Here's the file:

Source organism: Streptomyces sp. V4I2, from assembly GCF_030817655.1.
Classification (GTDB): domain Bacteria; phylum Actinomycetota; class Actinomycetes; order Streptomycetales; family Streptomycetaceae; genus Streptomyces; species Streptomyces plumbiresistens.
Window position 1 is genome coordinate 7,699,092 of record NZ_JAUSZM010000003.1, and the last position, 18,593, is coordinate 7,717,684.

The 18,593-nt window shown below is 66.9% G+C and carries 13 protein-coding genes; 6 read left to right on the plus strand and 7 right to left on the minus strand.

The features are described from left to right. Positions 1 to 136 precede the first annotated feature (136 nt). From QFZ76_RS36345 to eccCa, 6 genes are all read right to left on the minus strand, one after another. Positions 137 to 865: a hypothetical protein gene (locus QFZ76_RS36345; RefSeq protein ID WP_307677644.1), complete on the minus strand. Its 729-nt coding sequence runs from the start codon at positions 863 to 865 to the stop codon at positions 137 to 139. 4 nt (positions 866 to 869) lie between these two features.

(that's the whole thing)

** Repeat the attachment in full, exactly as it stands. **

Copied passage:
Source organism: Streptomyces sp. V4I2, from assembly GCF_030817655.1.
Classification (GTDB): domain Bacteria; phylum Actinomycetota; class Actinomycetes; order Streptomycetales; family Streptomycetaceae; genus Streptomyces; species Streptomyces plumbiresistens.
Window position 1 is genome coordinate 7,699,092 of record NZ_JAUSZM010000003.1, and the last position, 18,593, is coordinate 7,717,684.

The 18,593-nt window shown below is 66.9% G+C and carries 13 protein-coding genes; 6 read left to right on the plus strand and 7 right to left on the minus strand.

The features are described from left to right. Positions 1 to 136 precede the first annotated feature (136 nt). From QFZ76_RS36345 to eccCa, 6 genes are all read right to left on the minus strand, one after another. Positions 137 to 865: a hypothetical protein gene (locus QFZ76_RS36345; RefSeq protein ID WP_307677644.1), complete on the minus strand. Its 729-nt coding sequence runs from the start codon at positions 863 to 865 to the stop codon at positions 137 to 139. 4 nt (positions 866 to 869) lie between these two features.